Obama's Former Photographer Shared This Picture To Make A Powerful Point

The president's meetings with top advisors used to look like this.

The first few weeks of the new White House team has left the nation wistful for previous administrations. Save for the single statement against President Trump's executive order and the ecstatic photos of him kitesurfing, former president Obama has largely stayed away from the public eye as he revels in the first real break he's had in eight years. 

But as Americans are kept busy with each new curveball from the administration, there's a slight salve for the bittersweet heartache from former White House photographer Pete Souza. Having documented Obama's historic presidency for two terms, Souza shared the White House's inner workings with the public through photos on his Instagram account that revealed different sides of Obama. (Those photos have since been archived here.)

That position no longer exists now that Obama isn't president, but Souza has maintained his platform — with a commanding 772,000 followers — to share photos of the former POTUS. This week, he posted a picture of Obama meeting with three top advisors. The photo is taken of them from the waist down, but it was clear that Obama's top advisors were women, in skirts and heels, no less.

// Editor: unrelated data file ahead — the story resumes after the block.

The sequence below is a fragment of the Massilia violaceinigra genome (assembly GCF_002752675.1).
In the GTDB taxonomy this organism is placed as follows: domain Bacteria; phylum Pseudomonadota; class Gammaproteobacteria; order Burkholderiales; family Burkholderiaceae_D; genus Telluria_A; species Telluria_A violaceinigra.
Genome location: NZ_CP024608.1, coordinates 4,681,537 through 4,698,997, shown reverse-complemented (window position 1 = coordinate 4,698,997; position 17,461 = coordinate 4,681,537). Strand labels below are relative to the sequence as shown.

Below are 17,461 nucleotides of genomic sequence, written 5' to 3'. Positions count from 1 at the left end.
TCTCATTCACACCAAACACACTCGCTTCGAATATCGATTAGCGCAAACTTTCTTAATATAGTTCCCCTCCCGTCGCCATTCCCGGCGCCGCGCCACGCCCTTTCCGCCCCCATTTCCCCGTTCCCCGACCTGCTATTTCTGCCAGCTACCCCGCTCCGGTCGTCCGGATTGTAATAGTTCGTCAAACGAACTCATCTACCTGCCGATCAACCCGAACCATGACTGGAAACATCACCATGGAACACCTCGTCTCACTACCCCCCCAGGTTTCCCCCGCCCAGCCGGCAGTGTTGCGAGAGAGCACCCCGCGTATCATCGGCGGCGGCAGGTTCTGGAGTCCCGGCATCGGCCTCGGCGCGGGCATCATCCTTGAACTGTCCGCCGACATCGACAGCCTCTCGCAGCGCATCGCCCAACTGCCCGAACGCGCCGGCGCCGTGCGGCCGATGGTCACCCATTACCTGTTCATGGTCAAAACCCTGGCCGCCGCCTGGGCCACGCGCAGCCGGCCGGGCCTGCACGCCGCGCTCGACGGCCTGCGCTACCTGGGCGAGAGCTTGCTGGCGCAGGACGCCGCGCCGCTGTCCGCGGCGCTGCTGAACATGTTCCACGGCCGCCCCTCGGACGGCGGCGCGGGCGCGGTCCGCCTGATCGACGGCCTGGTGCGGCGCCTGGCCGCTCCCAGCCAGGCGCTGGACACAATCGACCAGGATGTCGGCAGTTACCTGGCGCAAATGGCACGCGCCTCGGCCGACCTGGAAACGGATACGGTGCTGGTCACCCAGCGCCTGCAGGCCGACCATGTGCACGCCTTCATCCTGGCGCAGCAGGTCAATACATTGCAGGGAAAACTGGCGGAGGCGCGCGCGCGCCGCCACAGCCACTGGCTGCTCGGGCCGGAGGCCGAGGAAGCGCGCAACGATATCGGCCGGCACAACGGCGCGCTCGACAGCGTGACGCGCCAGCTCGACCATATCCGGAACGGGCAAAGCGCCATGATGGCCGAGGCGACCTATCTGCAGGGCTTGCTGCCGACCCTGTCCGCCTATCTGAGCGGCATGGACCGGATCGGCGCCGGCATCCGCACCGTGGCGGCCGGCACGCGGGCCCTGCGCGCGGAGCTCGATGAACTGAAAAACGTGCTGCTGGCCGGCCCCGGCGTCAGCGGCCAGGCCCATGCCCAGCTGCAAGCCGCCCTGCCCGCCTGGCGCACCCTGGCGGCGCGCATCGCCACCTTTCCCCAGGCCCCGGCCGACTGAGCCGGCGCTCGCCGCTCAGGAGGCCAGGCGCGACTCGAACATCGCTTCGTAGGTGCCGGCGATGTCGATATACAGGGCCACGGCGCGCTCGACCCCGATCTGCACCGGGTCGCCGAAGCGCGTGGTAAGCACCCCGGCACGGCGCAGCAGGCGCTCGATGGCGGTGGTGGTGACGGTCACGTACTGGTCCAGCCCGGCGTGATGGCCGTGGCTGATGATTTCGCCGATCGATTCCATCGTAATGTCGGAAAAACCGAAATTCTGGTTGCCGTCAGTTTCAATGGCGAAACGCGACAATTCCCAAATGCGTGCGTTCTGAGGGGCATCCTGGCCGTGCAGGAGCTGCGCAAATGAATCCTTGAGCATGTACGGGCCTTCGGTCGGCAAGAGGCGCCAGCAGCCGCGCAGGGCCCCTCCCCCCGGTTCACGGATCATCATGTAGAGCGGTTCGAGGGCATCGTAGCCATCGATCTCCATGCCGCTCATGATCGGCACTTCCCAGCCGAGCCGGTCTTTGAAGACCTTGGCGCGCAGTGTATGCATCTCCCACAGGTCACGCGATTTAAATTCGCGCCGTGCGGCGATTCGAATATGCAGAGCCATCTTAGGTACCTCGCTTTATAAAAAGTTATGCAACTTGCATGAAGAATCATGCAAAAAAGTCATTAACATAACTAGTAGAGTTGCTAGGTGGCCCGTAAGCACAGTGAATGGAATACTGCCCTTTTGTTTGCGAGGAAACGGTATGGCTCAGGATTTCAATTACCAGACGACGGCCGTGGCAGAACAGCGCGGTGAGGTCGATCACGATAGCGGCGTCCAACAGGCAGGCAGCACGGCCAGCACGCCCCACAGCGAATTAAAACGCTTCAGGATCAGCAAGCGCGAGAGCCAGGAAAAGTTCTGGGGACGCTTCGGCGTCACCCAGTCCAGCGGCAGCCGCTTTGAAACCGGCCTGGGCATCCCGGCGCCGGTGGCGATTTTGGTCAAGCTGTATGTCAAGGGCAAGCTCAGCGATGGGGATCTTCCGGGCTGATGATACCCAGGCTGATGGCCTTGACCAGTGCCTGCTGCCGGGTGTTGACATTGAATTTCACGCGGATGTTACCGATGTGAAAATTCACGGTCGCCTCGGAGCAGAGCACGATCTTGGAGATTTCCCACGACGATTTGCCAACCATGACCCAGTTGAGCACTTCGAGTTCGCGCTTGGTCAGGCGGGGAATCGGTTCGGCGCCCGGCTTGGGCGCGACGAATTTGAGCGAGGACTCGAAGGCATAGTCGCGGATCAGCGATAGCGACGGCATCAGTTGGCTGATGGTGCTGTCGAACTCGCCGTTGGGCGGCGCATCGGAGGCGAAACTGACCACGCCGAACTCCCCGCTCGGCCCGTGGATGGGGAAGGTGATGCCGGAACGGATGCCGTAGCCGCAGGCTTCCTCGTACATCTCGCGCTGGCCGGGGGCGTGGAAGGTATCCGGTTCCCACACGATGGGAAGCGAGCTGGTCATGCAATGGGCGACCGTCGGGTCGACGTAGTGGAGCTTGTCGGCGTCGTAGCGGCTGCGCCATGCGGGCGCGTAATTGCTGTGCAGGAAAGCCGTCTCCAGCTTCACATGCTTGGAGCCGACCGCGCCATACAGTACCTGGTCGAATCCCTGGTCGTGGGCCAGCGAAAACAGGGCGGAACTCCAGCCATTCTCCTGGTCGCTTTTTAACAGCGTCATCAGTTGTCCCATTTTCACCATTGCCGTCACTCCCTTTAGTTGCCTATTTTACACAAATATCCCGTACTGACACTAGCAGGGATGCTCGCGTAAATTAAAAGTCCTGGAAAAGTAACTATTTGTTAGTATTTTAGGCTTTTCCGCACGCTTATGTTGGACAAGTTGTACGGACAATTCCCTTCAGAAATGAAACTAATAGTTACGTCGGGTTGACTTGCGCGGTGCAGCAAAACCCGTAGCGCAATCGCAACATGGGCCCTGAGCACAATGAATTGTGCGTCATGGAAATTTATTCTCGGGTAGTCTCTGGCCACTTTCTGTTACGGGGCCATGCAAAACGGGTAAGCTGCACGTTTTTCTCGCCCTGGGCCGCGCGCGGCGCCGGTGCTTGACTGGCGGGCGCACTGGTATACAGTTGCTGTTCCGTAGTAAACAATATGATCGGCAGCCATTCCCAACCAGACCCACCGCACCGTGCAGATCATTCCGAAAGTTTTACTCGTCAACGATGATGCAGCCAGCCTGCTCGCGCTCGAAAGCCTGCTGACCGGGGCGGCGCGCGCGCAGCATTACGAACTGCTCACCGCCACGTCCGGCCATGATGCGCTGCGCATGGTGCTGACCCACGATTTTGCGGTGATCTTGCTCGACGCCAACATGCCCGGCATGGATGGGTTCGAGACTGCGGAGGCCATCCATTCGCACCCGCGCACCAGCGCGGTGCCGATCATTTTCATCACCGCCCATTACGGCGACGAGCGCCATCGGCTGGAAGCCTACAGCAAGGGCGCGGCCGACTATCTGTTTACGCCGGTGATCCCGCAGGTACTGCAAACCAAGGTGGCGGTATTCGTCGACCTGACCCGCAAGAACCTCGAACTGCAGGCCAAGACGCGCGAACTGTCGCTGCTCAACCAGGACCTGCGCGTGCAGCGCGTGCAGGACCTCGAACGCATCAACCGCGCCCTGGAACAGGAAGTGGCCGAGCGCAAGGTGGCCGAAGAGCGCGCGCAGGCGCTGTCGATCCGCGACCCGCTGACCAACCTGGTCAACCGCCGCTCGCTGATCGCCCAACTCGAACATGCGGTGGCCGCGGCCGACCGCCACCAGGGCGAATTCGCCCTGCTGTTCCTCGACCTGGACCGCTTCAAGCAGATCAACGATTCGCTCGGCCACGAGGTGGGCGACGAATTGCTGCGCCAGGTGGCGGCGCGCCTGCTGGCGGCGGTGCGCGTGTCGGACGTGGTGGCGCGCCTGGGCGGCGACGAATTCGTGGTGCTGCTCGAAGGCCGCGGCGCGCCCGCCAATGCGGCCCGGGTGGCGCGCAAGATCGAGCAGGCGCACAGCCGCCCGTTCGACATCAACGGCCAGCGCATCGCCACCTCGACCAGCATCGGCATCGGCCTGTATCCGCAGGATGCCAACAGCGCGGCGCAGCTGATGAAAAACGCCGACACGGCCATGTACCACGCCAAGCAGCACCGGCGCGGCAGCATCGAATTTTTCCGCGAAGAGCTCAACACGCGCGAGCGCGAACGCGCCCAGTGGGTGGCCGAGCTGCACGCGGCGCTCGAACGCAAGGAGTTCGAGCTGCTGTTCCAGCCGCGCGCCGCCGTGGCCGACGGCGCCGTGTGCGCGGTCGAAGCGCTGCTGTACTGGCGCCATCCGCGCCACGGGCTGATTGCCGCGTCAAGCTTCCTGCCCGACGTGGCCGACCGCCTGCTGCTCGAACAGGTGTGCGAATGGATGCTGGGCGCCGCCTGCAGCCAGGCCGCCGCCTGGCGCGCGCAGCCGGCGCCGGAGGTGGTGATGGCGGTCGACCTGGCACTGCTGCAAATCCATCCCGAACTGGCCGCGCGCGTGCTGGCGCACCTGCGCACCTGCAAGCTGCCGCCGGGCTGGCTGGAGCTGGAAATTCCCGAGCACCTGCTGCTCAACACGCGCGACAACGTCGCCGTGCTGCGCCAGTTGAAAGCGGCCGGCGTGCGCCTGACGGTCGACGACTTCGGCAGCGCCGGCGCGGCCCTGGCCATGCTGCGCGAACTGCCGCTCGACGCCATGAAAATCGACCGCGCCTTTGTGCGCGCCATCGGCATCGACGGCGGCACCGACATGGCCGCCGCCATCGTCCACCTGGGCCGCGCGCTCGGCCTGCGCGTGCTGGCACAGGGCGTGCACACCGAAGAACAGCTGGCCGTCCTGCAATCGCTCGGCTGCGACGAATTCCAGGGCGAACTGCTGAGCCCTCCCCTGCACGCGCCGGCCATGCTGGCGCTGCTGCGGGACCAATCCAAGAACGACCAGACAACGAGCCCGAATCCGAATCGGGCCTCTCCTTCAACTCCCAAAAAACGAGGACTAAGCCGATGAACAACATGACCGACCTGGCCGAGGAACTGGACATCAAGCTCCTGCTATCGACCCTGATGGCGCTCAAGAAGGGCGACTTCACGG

It may seem unremarkable at first glance, but the photo was loaded with meaning. "Meeting with top advisors. This is a full-frame picture," Souza wrote in the caption. "I guess you'd say I was trying to make a point."

The image was a jarring juxtaposition to that of Trump signing the global gag rule as a circle of white men, his top advisors, looked on. In his first week as president, Trump reinstated the rule preventing American funds from going to aid organizations that promote or perform abortions abroad. Critics have said that it will significantly increase the number of dangerous, life-threatening abortions as well as cause more unwanted pregnancies.

Ironically, women have emerged as the most potentially powerful force of resistance against the current administration's actions in the past weeks. Women are donating to advocacy groups and they are organizing and learning to run for office. And in four years time, we'll likely be seeing a lot more of them in the White House. 

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